We’ll be returning to versions of the automatic game throughout this book (the poetry section features an extended version of the game intended to steer us towards something like the material for a poem). For the moment, however, just concentrate on letting go, on getting used to the feel of writing without direction, on surprising yourself. Play this game a number of times until you feel relatively comfortable with it, until it becomes a kind of second nature. Then we’ll look at a subtly different version that can produce very different results.


Guided Automatic Writing differs from Automatic Writing in that before we begin to write we pre-select an opening phrase with which to commence. The disadvantage of this approach is that this opening phrase, no matter how innocuous it may seem, inevitably steers our automatic flow in a particular direction, which might not always be what we want. The advantage, on the other hand, is that it is sometimes a help to have somewhere to begin, especially if we are in the earlier stages of automatic writing and still tend to worry about whether or not we will come up with anything ‘useful’.

The American poet Deena Metzger in her wonderful book on creative writing, Writing for your Life, suggests beginning with a phrase like ‘He appeared…’ and continuing the automatic writing from there. A phrase like this can be very useful indeed to kick- start the process, and Metzger’s is especially helpful for the way in which it embraces action (appeared) and mystery (He? Who is ‘he’?) Like all good openings it catches our attention and at the same time prompts us to ask questions. And, of course, ‘she appeared’ or ‘they appeared’ or even ‘it appeared’ do something similar, though perhaps without the same religious overtones.
When choosing an opening phrase, then, it’s important to choose something that is not static but that leads into something more to come. One good way of finding opening phrases like this – and remember we are using the phrases only to get started, after which we can delete or modify them as we please – is to look at the openings of other stories or poems or even newspaper articles. Somebody said that all poems are responses to other poems. In the same way every time we write we are responding at some level to other writing or language, so by choosing an opening phrase we get to cut straight to the centre of this response process. (For this reason, it is often very helpful to have a dictionary of quotations to hand, as somewhere in it there are bound to be a few words or sentences which will immediately spark off some kind of response in us. But more of this anon.)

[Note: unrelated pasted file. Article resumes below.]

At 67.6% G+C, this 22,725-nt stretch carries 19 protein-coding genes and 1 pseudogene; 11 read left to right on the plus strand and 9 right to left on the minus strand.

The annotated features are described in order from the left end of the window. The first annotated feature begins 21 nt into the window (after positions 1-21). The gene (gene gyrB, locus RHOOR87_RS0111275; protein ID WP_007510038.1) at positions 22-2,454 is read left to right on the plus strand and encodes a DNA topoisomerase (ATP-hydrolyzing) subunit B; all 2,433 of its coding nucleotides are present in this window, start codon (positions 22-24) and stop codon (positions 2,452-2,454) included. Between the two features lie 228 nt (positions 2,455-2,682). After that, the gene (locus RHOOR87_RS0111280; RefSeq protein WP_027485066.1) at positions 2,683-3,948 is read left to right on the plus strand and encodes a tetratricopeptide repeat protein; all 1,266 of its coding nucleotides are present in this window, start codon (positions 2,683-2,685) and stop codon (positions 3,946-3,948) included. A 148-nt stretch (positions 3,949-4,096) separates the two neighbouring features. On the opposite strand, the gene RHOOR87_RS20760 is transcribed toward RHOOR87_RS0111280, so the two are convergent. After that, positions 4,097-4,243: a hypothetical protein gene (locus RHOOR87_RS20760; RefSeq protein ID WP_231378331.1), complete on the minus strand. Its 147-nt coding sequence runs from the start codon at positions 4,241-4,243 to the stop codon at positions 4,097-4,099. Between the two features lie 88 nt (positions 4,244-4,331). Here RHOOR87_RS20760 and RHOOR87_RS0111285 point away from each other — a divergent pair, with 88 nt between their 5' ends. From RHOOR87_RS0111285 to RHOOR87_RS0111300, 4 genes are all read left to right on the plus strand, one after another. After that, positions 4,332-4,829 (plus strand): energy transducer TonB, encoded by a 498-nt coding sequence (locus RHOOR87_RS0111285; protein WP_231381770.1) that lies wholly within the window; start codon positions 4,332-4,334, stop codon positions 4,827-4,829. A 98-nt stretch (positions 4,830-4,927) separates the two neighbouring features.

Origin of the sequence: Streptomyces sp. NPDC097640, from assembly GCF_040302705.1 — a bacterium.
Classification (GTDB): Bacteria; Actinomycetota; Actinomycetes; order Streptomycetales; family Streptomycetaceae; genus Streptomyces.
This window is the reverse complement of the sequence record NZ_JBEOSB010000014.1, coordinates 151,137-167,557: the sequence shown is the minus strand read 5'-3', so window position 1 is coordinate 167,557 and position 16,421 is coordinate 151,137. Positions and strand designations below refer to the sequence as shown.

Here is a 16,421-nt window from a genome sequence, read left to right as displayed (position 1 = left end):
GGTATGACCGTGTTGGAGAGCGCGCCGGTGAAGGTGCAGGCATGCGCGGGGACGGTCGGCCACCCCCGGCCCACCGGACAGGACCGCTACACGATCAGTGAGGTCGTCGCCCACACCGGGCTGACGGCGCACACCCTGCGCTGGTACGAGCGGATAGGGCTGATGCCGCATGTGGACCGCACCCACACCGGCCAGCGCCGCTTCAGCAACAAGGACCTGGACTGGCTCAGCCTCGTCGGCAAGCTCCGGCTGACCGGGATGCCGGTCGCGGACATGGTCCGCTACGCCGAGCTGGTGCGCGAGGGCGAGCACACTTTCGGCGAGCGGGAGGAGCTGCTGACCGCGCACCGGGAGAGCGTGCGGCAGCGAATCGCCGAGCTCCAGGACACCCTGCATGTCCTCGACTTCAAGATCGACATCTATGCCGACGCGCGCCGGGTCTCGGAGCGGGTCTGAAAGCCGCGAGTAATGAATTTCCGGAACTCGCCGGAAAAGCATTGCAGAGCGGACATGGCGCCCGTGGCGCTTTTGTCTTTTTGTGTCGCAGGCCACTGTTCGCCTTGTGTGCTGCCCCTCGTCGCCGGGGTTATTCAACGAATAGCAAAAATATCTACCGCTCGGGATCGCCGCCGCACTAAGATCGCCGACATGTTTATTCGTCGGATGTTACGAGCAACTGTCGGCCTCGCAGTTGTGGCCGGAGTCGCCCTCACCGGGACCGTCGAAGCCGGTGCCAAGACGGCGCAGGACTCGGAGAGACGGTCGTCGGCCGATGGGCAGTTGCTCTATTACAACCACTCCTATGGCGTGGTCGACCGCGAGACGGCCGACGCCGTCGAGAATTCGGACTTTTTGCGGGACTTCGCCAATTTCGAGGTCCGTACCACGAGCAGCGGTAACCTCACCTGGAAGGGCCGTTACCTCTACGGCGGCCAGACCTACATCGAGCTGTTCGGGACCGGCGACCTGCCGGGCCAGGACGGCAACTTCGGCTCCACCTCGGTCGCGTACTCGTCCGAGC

The final thing to say here is that it’s important not to worry too much about what comes as a response to the opening. If we find a sad poem or story that begins ‘He appeared…’, for the purposes of this exercise at least there is no pressure to continue either in the same mood or on the same topic. In fact, ideally, once we have written down this opening phrase we should be trying to let the floodgates of language open up so that we are too busy writing down whatever comes to worry about what it means or how faithful or unfaithful we may be to the original. As with the earlier version of automatic writing, the point is to generate raw material, quantity not quality, and worrying about things like faithfulness at this stage is really just your Inner Critic saying, ‘This is no good. I told you this was going to be no good’, or whatever his stock put-downs are.

Take a phrase from a poem or story or newspaper article, preferably one which includes elements of action and/or mystery, and use it as the launch pad from which to begin automatic writing for 5 minutes.

An extract from THE PORTABLE CREATIVE WRITING WORKSHOP (a how-to, why-not, what-next guide for writers who prefer doing to endlessly talking about it and using up their best ideas in the process). Available from Dedalus Press and all good booksellers